From consulting with some locals, we decided it would be ok to plant during the start of rainy season, because it’s always kind of rainy in Rio San Juan anyway. But, conditions vary around the country…never hurts to do a PACA seasonal calendar to find out the customary time to plant and harvest!
Eventually, some of our seeds germinated , and we soon had some Jack and the Beanstalk sized beanstalks on our hands that outgrew their stakes and flopped over. I scoured the town to find sticks that were long enough, leading a lot of people to wonder in amusement why profe was looking for firewood.
Then, a few zuchinni plants invaded the garden, covering all the other plants and migrating up onto the neighbor’s mango tree. The final mishap with the garden occurred when the alcaldia sent some people to chapear monte, and since the garden hadn’t been weeded in a while and didn’t have labels, they accidentally took out the jamaica and moringa trees. In the end, we didn’t have very huge yields, or do the best job maintaining the garden, but we learned a lot. We’re going to make a more concerted effort this year, making a vivero to grow the crops that will be most useful to the Casa Materna, and bringing in more youth volunteers to help with the garden and learn.
Wanna do a Casa Materna Garden? Think about these questions first..
→ Who can help you learn about agriculture at your site, assuming you don’t have those connections already?
→Where can you get seeds? The Seed Bank at the office, INTA, MAGFOR, or local NGOs are some good starting points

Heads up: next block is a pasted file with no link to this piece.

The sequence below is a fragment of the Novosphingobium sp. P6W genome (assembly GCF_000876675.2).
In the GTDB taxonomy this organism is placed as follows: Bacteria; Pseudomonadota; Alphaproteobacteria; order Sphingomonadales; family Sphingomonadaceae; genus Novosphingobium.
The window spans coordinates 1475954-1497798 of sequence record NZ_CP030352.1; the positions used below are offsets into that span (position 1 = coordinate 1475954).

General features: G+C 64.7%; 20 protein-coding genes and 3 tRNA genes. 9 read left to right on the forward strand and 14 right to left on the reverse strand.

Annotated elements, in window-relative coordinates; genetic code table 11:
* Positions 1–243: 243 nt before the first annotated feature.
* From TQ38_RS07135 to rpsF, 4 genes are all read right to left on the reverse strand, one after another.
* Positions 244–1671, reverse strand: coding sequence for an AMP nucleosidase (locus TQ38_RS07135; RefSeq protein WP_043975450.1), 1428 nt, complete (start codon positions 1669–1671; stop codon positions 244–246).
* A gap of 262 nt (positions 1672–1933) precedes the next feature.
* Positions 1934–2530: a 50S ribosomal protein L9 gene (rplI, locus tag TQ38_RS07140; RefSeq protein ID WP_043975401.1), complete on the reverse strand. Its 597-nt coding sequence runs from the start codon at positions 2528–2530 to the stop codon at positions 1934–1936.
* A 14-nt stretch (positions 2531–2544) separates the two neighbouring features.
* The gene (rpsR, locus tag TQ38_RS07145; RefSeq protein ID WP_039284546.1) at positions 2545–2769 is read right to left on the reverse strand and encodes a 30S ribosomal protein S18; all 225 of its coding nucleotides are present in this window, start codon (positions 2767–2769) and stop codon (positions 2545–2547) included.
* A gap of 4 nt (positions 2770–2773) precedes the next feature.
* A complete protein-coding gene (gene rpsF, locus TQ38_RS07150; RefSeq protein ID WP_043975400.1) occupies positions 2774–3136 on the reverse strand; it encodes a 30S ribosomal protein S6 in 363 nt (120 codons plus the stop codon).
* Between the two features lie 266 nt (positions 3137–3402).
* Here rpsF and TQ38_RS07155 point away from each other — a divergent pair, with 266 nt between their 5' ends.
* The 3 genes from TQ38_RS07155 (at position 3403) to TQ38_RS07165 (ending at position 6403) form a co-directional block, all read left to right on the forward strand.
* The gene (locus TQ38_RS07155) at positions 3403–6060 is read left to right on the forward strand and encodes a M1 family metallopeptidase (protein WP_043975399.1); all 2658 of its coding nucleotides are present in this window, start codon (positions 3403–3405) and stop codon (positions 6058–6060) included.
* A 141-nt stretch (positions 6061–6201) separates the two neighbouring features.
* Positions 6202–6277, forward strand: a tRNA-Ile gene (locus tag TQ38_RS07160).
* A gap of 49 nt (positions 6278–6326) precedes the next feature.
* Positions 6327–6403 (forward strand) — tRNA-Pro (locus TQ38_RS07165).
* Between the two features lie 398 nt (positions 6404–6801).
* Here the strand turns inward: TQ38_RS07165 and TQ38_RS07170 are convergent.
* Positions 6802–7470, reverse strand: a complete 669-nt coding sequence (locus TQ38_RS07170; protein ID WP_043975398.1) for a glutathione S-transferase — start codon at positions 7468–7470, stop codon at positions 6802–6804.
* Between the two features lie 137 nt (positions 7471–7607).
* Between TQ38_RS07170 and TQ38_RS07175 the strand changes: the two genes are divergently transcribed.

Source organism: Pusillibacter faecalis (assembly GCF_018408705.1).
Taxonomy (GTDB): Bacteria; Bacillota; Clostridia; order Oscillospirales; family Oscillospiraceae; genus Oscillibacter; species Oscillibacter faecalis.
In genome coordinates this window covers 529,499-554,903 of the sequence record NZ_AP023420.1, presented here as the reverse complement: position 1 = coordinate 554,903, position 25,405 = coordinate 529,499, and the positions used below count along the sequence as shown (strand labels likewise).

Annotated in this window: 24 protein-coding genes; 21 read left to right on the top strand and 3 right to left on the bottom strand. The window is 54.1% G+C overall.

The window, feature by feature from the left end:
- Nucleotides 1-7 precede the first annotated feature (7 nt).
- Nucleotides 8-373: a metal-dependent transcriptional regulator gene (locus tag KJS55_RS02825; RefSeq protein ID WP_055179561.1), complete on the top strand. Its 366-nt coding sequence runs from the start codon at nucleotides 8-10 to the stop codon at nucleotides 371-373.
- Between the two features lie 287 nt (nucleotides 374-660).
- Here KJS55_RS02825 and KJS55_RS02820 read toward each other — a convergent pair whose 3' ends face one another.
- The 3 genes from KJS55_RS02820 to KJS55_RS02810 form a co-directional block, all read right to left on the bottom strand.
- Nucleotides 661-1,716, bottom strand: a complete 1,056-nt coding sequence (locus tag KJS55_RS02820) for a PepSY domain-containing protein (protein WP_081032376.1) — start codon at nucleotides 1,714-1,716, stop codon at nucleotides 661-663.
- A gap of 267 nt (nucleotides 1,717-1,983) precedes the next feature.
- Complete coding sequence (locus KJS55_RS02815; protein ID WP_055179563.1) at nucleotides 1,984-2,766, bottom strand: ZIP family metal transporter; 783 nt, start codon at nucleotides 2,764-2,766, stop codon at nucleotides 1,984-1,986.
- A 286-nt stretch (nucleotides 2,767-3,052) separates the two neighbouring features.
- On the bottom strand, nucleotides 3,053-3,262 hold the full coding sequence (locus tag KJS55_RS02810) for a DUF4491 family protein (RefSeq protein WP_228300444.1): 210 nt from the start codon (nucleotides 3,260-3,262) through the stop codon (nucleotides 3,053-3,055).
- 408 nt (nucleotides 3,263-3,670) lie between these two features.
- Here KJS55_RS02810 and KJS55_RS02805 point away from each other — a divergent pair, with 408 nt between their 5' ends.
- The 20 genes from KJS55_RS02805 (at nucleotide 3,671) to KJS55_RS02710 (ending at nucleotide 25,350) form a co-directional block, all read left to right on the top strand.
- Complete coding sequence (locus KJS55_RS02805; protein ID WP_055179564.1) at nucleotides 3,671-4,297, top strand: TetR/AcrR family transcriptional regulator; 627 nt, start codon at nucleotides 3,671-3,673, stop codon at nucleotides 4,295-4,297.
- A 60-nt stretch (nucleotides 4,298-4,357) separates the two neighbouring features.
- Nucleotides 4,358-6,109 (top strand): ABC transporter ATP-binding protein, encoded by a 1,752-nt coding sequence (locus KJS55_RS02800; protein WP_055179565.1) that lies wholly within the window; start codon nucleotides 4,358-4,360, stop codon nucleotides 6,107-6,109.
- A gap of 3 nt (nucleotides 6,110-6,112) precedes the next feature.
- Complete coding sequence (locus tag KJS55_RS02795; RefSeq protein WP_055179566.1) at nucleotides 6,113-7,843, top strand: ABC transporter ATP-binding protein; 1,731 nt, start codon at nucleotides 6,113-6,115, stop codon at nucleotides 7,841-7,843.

→What is involved in clearing the site and preparing the soil? Are there a lot of rocks, or is the soil quality poor?
→ If you aren’t working in a fenced in area, what can you do to keep animals and bolos out of your garden?
→ If you’re working with a small area, what can you do to maximize space? ie use tires to make planters, etc.
→ Who else is authorized to go into that space (ie machete wielding Alcadia workers)and how can you coordinate with them to protect your garden?
→Who is going to maintain your garden and when? By the time they get to the Casa Materna, panzonas are probably not going to be very interested or able to help with the garden (on top of the fact that there is constant turnover among them) and responsables often have a busy workload. Better options for sustainability could be involving a youth group, an environmental brigade from the high school or middle school, or forming a “Friends of the Casa Materna” group to support the garden.
→ What crops do they mainly use in meals at the Casa Materna? If you’re introducing vegetables less commonly featured in Nica cuisine, can cooking classes be provided?
→ What grows well in your climate? What is easy and fast? What plants require time in a nursery before being planted? How can you provide good soil and pest management without requiring expensive inputs?
Some additional resources:
- Information on Seed Saving Techniques
- How to start a community garden
- Moringa trees
–Emily Clayton, TEFL 60, Rio San Juan